In the insurance field, an allegedly outdated and fragmented regulatory regime has motivated the review of the prudential standards at EU level. Although the discussions around the Solvency II Directive started early before the beginning of the crisis, the financial crisis has undeniably influenced the final text that was voted in 2009. Indeed, Solvency II in particular aims at securing a level of capital consistent with the risks European insurers underwrite and insurers will have to face a change in the reporting and disclosure requirements that they must comply with (though the detailed implementation measures have not yet been published because they are currently being discussed). Emphasis is placed on rationalisation and increasing operating efficiencies. As implementation of Solvency II draws closer, it is worth noting that restructurings and consolidation projects proliferate through “branchifications”, joint ventures or intragroup restructuring.
Though the Solvency II Directive has incorporated many lessons from the past, certain concerns still exist as the debate around the Omnibus Directive (which is intended to consolidate financial services directives which currently overlap or conflict) has shown and which has generated fierce discussion (including in France) as the implementation date of Solvency II approaches.
Current discussions around Solvency II in particular include the long-term guarantees. In this respect on 28 January 2013 the EIOPA launched a technical assessment of the long-term guarantee package agreed by the European Parliament, the Council of the EU and the European Commission. The aim is to test various options contained in the Solvency II Directive in order to assess the impacts that the implementation of such measures may have on policyholders, beneficiaries, insurance and reinsurance undertakings, supervisory authorities and the financial system as a whole. It is indeed crucial for the policyholders’ protection and financial stability that Solvency II accurately reflects the long-term financial position and risk exposure of insurance undertakings offering long term guarantees (such as life insurers in France).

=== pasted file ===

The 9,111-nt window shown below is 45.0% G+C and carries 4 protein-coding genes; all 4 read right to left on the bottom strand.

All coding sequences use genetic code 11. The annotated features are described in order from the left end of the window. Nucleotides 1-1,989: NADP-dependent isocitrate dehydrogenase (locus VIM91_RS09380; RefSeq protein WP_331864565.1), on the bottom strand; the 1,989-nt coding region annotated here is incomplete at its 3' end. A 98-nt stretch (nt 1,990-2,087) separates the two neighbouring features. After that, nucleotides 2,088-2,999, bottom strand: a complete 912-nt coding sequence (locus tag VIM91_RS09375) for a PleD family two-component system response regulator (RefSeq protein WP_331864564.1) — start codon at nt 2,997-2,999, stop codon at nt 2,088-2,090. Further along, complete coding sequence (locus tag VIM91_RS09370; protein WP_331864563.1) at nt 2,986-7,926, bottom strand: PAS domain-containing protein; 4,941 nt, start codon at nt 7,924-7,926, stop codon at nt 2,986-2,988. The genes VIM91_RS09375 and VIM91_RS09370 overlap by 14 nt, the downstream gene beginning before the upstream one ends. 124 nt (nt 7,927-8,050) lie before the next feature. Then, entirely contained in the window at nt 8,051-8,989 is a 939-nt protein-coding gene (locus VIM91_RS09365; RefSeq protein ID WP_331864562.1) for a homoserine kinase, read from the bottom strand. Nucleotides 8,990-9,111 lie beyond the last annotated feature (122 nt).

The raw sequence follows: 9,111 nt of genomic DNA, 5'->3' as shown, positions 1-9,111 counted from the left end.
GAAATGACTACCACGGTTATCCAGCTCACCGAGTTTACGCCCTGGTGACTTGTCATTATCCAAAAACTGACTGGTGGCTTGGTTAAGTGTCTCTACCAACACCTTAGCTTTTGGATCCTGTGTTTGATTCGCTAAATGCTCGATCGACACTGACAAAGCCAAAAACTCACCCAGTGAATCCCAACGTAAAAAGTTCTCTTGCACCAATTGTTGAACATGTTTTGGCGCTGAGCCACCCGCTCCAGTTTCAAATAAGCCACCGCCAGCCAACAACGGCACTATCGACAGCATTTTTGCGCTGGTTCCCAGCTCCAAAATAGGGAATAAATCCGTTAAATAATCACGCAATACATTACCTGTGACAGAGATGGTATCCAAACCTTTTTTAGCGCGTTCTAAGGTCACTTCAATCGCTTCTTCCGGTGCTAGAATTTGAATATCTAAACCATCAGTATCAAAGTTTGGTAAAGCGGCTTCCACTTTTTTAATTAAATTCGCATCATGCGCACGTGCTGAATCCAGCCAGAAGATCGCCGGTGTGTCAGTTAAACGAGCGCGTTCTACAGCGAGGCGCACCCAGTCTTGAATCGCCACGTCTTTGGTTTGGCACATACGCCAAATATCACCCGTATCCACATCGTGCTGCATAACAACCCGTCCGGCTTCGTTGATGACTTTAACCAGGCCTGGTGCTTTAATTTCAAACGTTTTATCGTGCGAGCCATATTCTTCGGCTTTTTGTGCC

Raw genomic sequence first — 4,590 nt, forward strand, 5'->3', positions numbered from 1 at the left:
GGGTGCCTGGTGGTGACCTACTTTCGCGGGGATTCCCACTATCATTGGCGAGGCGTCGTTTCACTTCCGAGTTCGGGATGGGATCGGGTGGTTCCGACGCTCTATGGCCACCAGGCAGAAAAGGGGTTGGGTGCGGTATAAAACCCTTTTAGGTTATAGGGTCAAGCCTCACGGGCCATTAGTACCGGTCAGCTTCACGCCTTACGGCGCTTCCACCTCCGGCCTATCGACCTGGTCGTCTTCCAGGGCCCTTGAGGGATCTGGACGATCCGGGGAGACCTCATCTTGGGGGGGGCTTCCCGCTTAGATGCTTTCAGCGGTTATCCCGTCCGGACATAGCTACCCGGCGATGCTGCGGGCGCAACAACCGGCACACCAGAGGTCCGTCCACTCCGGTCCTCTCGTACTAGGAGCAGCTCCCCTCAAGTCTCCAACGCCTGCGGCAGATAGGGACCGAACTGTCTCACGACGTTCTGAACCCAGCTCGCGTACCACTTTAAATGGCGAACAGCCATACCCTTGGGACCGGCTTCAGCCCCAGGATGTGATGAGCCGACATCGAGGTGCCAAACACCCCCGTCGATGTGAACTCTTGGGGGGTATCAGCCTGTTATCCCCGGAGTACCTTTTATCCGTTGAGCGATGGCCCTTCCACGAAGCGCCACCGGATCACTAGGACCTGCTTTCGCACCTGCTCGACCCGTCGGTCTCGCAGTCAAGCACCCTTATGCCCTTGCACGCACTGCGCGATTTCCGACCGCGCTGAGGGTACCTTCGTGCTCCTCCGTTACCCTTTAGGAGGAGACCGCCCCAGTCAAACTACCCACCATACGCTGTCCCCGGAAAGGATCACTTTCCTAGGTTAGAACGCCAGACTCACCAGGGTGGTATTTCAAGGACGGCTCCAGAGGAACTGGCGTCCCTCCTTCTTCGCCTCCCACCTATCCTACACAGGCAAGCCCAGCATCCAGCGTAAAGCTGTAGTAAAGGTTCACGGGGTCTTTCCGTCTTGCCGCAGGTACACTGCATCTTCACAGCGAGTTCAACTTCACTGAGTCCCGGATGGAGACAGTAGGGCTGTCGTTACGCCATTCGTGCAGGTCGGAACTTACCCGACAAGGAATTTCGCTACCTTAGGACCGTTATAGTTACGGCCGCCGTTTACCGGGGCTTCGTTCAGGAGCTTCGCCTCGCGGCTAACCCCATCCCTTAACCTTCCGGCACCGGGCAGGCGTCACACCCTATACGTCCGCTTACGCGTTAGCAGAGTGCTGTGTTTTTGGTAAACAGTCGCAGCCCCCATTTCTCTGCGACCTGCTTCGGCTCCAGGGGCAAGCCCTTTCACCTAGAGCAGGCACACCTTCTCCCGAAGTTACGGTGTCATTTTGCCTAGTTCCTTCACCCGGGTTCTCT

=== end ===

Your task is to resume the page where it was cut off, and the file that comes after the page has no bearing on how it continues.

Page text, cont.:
In addition to these regulations, the globalisation of financial markets acted as a facilitator for the development of financial groups spanning multiple jurisdictions. This has obviously not escaped the notice of the European Commission, which has decided to review the financial conglomerates directive in order to encompass in the most efficient manner not just individual insurance companies but rather insurance groups and financial conglomerates as a whole. Financial conglomerates are exposed to various group risks such as the risks of contagion and the risk of concentration and specific concerns including the complexity of managing different legal entities, potential conflicts of interest, and the challenge of allocating regulatory capital to all the regulated entities, which are part of the financial conglomerate, thereby avoiding the multiple use of capital. The Directive 2011/89/EU closes loopholes and ensures appropriate supplementary supervision of financial entities in a financial conglomerate. The new Directive (which entered into force on 9 December 2011) also adapts the supervision of financial conglomerates to the EU’s new supervisory structure.
Increasing protection of investors and consumers of financial products
Since the creation of the ACP, there has been a considerable increase in consumer protection regulations including the emergence of codes of conducts, guidelines, communications and binding recommendations issued by the ACP, which are all mainly focused on crisis-related issues with a strong emphasis on the practices of marketing financial products.